Every week in Sound Bites, EW checks out the most memorable lines of the week. This week features a zinger by Madeleine Albright directed at Conan O’Brien, Taylor Swift referring to herself as a “nightmare,” and an awkward Jennifer Aniston reference in Zach Galifianakis’ latest episode of Between Two Ferns with Brad Pitt. These are the best quotes of this week gathered from TV, film, music, Twitter, and more.
Tag: Debra Messing (1-4 of 4)
Two-time Oscar nominee Bradley Cooper announced this week (in an EW exclusive) that he’ll be returning to Broadway this fall to star in a revival of The Elephant Man opposite Patricia Clarkson and Alessandro Nivola. (Yes, it sounds like a stretch for People‘s former Sexiest Man Alive — especially since Bernard Pomerance’s play does not require any prosthetics for the title role.) The David Byrne-Fatboy Slim musical Here Lies Love, which made EW’s Top 10 list last year, will return to the Public Theater in March for an open-ended run. And there were a handful of notable openings on both coasts, including the Broadway debut of Will & Grace star Debra Messing. For full reviews, click on the links below.
Outside Mullingar The new romantic comedy by John Patrick Shanley (Moonstruck, Doubt) stars Brían F. O’Byrne and Debra Messing as middle-aged loners living side by side on Irish farms but struggling to connect with each other. I found it to be a “sweet but peculiar” play that’s “wispier than the smoke from a peat bog.” How does Messing fare? “Though she seems ill at ease through the first half of the show, too aware of the audience and of the effort to keep up her accent, she settles in toward the end when she’s able to deploy her gifts for physical comedy.” EW grade: B
A Word or Two Christopher Plummer’s one-man show in L.A., first performed at the Stratford festival in his native Canada, is less a staged memoir than a reflection on life incorporating influential texts from Lewis Carroll to the Bard. As EW’s Jake Perlman writes, “His commanding stage presence makes you want to watch. But in A Word or Two, he also makes you want to listen.” EW grade: A
The Loneliness of the Long Distance Runner In a new stage adaptation of Alan Sillitoe’s 1959 short story at the Off Broadway Atlantic Theater Company, Sheldon Best plays a 17-year-old at a youth correctional facility who has a mixed response to his innate athletic skills. “While moving and at times inventive as a showcase for Best’s athletic charisma,” Stephan Lee writes, the play “doesn’t inject enough new energy into the tired tropes.” EW grade: B
Debra Messing and Eric McCormack know their way around a joke.
The duo kept fans laughing for eight years on Will & Grace, and now –since it has been 15 years since Will & Grace premiered — Messing and McCormack stopped by EW to reminisce, not to mention continue to crack us up.
The two’s fan-favorite chemistry was on display when they took EW’s Pop Culture Personality Test together, teasing each other while Messing shared her Meryl Streep love and McCormack discussed just how many karaoke CDs he own (Hint: It’s a lot.)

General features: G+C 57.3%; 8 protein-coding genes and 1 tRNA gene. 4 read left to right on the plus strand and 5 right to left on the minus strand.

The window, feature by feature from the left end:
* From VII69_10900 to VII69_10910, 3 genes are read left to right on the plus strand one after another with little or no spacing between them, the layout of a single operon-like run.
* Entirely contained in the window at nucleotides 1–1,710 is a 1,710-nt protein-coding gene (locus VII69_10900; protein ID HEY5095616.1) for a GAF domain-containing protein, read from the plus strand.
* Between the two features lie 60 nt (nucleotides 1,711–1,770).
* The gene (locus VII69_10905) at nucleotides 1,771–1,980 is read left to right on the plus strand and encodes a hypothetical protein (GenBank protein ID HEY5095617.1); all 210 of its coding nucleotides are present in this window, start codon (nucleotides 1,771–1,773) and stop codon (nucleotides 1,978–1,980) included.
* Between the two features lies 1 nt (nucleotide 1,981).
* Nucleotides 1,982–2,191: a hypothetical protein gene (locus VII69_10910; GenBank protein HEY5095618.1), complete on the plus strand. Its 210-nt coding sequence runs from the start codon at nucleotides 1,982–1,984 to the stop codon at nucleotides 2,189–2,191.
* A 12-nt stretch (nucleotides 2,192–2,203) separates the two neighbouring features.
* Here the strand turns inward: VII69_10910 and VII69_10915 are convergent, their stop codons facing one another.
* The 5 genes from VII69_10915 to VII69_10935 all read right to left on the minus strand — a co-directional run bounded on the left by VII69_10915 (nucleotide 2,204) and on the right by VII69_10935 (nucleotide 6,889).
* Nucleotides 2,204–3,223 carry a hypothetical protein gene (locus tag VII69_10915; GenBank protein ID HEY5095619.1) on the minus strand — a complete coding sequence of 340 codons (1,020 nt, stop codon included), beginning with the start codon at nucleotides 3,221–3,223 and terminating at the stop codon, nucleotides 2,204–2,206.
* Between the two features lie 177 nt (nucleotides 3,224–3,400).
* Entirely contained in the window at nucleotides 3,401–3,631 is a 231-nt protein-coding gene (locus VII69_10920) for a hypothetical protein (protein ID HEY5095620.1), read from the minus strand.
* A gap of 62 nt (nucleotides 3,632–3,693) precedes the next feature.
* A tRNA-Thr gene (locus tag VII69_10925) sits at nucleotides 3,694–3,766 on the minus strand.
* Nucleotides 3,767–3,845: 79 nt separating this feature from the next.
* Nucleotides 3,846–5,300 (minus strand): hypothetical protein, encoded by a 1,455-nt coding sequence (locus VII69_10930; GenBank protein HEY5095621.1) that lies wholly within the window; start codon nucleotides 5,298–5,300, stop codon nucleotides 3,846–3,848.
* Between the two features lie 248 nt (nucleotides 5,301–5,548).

The laughing continued when the duo talked about their thoughts on Will & Grace‘s legacy. Messing told EW that the episode people most often approach her to gush about is the “exploding water bra” from the episode “Das Boob.” For McCormack, it’s the series finale. “I get people coming up to me wanting to talk about that last scene,” he explained. “The idea that there were these two young people that everyone in the audience assumed was us, in flashback, and then when they realized it was our kids, the gasp from that audience, and then us coming in as people in our sixties, everyone always says they cried.”
Watch below for more from Messing and McCormack, where in addition to answering our questions about first celebrity crushes and television moments they’ve rewound, fans can see that the two should really consider a musical recording together — if only they could remember all the words to said duets. READ FULL STORY
Smash may be canceled, but Debra Messing will still be hanging out in the theater district. Come January, she’ll make her Broadway debut in the world premiere play Outside Mullingar, a romantic comedy from writer John Patrick Shanley and director Doug Hughes, the Tony-winning team behind Doubt. In the limited 11-week engagement, Messing will star opposite Brian F. O’Byrne, a Tony winner for Frozen whose four additional nominations include Doubt. They’ll play two introverted, eccentric neighbors in rural Ireland. He’s shy and prefers cattle to humans, and she’s determined to have him — even if his father is threatening to disinherit him and a land feud is brewing between their families. It’s billed as an “Irish Moonstruck.” Shanley also won an Oscar for penning that screenplay.
This is Shanley’s 10th play with the Manhattan Theatre Club. Previews begin Jan. 2 at MTC’s Samuel J. Friedman Theatre, with opening night scheduled for Jan. 23.
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